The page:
Summary: Focusing on eternity rather than earthly priorities.
Treasures in Heaven
June 12, 2005
It’s been said that Jesus speaks more about money than he spoke about heaven and hell.
I haven’t done an exhaustive count, and so I can’t say for sure. But one thing is unmistakably clear: Jesus addresses money and he makes no bones about what he thinks about it in the lives of his followers.
And today, as we continue our walk through Matthew, and in chapter 6 in particular, we’re going to look at some of what he had to say.
I’m not opposed to treasure, and neither is Jesus, so don’t worry about wondering if I’m going to spend our time going over the eeeeeeviiiiiiiilllllls of money, or "filthy lucre" as some call it. Treasure is fine, if it’s earned honorably (or inherited). The Bible doesn’t say money is bad.
I gotta admit that I agree with Woody Allen, who said, "Money is better than poverty, if only for financial reasons." (SermonCentral.com. Contributed by: Denn Guptill)
One Bible translation says that "money is the root of all evil." A more accurate translation says -
...the love of money is a root of all kinds of evil.
I’m going to address that in a little more detail later in the message, but just understand that God is not against money, nor is he against his people having it.
And I’m also not going to discuss tithing or giving, per se, so don’t panic, okay? Believe me, I don’t like preaching about that kind of stuff even more than you don’t like hearing about it.
But the fact of the matter is that the Bible addresses money, and Jesus does so in our passage for today.
There seem to be two extremes in the Christian church when it comes to money:
One extreme is poverty theology. This says that because Jesus had no place to lay his head, then he was actually a homeless person. So his followers should renounce all possessions and live lives of poverty.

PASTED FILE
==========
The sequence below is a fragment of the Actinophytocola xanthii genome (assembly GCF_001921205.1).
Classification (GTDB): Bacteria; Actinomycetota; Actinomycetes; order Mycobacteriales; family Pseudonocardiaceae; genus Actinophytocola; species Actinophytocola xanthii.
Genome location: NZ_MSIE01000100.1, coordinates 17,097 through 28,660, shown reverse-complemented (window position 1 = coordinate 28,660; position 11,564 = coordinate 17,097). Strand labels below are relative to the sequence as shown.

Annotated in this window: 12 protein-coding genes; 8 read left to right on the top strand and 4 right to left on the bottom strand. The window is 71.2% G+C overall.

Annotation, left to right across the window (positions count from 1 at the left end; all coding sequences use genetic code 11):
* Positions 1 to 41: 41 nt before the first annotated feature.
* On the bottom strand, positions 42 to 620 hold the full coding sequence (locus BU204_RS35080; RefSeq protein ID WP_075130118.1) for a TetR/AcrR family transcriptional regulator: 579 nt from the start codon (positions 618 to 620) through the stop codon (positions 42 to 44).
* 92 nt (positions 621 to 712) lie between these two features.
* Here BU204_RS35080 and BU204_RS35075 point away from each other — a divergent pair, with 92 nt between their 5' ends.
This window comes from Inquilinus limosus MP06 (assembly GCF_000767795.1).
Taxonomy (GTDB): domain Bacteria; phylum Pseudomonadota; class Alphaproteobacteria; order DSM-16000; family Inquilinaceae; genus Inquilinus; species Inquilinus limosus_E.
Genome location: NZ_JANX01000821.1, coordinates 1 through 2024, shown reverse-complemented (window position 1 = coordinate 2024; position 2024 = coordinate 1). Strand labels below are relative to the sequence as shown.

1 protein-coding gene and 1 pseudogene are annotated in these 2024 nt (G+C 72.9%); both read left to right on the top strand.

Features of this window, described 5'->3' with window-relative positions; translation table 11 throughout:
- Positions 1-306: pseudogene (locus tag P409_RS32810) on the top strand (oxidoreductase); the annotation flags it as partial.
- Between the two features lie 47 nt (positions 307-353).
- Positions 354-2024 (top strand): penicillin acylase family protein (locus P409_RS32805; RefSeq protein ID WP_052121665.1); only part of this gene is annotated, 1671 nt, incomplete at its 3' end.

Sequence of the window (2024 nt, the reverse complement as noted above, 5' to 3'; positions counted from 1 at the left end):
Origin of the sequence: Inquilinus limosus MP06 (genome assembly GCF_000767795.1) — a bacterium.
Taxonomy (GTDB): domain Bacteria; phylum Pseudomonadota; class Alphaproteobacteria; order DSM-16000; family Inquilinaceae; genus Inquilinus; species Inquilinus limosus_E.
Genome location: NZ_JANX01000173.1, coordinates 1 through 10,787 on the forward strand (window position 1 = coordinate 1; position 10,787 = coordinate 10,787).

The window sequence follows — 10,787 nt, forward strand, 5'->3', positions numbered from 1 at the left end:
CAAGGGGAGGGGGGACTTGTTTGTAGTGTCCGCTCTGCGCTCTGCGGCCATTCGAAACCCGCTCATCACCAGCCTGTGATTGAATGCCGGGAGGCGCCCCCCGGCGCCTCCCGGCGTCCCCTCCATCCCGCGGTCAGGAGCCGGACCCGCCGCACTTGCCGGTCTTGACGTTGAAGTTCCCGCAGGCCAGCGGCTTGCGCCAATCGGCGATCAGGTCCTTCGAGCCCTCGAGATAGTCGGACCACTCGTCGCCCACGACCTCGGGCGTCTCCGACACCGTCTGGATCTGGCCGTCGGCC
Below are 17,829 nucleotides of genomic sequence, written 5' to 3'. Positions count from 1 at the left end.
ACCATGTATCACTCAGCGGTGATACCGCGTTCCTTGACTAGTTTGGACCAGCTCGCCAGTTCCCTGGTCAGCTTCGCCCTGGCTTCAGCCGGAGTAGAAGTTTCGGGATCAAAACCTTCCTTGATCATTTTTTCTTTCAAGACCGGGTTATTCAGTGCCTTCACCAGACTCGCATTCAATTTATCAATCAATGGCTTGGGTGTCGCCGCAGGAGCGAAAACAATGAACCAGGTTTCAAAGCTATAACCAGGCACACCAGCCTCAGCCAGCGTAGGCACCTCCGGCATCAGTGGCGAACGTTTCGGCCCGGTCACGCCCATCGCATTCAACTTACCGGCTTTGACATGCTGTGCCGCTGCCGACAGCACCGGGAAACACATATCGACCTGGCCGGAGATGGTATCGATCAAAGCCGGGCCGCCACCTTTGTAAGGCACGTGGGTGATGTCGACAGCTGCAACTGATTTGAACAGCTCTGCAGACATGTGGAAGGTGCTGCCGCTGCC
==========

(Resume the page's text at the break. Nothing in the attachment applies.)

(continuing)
And while it’s true there is no record of Jesus owning property, I think it’s a stretch to say that Jesus was poverty-stricken without a roof over his head.
The gospels tell us that there were a number of people who helped meet the needs of Jesus and his disciples with their wealth.
The other extreme we find in the Christian church is prosperity theology. Most of us are probably more familiar with this line of thinking. It’s also been called, the "health, wealth, and prosperity" gospel, or "name it and claim it."
This view says that God wants all of his people to be wealthy beyond our wildest dreams. And all we need to do is claim that wealth for our own and watch God drop in your lap.
They quote verses about "all who believe receive," and such, while quietly (or actually, not so quietly) ignoring the context of the verses and of the whole counsel of Scripture.
These are the kinds you see on the TV asking for your money. I think that’s because there are no ratings for preachers telling you to become poor...
I’ve been wondering about some of these guys lately. Maybe you’ve had the same question.
They’re multi-jillionaires, apparently, so why do they still need your money to make their ministries continue?